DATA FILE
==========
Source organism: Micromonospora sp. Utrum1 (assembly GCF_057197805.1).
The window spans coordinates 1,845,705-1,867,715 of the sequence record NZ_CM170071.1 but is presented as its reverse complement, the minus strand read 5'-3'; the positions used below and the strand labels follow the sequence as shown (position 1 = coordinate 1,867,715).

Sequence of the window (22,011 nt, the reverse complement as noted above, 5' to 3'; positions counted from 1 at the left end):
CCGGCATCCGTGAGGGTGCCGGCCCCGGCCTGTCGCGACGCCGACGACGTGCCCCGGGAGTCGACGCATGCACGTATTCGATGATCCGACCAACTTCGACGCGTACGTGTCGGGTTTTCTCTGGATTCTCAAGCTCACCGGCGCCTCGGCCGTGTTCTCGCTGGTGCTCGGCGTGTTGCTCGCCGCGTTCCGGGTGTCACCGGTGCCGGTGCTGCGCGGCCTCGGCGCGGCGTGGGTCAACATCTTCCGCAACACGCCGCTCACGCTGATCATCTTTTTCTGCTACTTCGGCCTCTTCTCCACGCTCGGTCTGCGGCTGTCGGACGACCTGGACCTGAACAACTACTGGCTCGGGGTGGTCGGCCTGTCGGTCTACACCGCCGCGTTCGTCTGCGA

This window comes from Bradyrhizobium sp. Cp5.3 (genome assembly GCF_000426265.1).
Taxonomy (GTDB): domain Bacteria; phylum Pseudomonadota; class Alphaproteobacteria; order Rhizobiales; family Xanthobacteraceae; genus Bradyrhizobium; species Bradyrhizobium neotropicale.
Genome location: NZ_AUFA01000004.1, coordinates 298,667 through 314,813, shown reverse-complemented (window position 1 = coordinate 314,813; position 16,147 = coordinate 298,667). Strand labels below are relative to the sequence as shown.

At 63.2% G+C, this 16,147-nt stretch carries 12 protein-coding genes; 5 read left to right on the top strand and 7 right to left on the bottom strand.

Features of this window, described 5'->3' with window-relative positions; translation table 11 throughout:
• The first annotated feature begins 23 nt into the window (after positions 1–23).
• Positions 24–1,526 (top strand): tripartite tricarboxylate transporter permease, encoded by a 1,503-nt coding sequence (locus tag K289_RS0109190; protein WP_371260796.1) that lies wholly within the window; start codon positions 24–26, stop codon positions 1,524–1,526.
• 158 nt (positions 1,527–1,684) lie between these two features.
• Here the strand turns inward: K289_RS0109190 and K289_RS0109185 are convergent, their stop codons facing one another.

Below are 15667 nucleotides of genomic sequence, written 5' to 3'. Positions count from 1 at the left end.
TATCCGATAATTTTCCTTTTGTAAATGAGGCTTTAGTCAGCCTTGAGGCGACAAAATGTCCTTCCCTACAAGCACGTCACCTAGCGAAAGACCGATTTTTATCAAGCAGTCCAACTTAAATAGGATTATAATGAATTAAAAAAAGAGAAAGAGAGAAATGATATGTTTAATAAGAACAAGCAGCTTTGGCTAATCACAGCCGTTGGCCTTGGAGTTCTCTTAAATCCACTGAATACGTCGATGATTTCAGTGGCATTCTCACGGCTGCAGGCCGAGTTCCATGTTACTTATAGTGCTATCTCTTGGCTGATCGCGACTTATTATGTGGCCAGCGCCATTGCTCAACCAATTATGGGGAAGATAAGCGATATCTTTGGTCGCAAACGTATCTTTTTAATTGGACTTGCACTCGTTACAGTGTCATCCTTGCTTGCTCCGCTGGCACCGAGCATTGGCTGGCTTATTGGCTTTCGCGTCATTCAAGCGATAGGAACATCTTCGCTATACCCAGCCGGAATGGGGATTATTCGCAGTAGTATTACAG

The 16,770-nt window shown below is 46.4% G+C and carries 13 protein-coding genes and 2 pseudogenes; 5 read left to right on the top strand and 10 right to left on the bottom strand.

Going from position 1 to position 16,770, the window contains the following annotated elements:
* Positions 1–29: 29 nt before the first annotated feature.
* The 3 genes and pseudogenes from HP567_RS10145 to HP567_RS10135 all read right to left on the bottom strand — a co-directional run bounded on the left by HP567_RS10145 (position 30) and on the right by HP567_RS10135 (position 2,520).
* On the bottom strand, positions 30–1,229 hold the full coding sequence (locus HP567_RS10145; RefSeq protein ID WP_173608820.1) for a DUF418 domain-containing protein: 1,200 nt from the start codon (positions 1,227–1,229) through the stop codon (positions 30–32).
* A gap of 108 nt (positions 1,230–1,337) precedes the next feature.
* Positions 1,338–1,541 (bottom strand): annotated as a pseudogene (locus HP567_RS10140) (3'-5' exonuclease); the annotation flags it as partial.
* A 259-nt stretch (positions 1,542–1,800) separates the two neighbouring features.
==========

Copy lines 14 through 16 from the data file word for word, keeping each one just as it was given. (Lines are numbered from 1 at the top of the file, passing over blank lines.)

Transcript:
Below are 15667 nucleotides of genomic sequence, written 5' to 3'. Positions count from 1 at the left end.
TATCCGATAATTTTCCTTTTGTAAATGAGGCTTTAGTCAGCCTTGAGGCGACAAAATGTCCTTCCCTACAAGCACGTCACCTAGCGAAAGACCGATTTTTATCAAGCAGTCCAACTTAAATAGGATTATAATGAATTAAAAAAAGAGAAAGAGAGAAATGATATGTTTAATAAGAACAAGCAGCTTTGGCTAATCACAGCCGTTGGCCTTGGAGTTCTCTTAAATCCACTGAATACGTCGATGATTTCAGTGGCATTCTCACGGCTGCAGGCCGAGTTCCATGTTACTTATAGTGCTATCTCTTGGCTGATCGCGACTTATTATGTGGCCAGCGCCATTGCTCAACCAATTATGGGGAAGATAAGCGATATCTTTGGTCGCAAACGTATCTTTTTAATTGGACTTGCACTCGTTACAGTGTCATCCTTGCTTGCTCCGCTGGCACCGAGCATTGGCTGGCTTATTGGCTTTCGCGTCATTCAAGCGATAGGAACATCTTCGCTATACCCAGCCGGAATGGGGATTATTCGCAGTAGTATTACAG

The 16,770-nt window shown below is 46.4% G+C and carries 13 protein-coding genes and 2 pseudogenes; 5 read left to right on the top strand and 10 right to left on the bottom strand.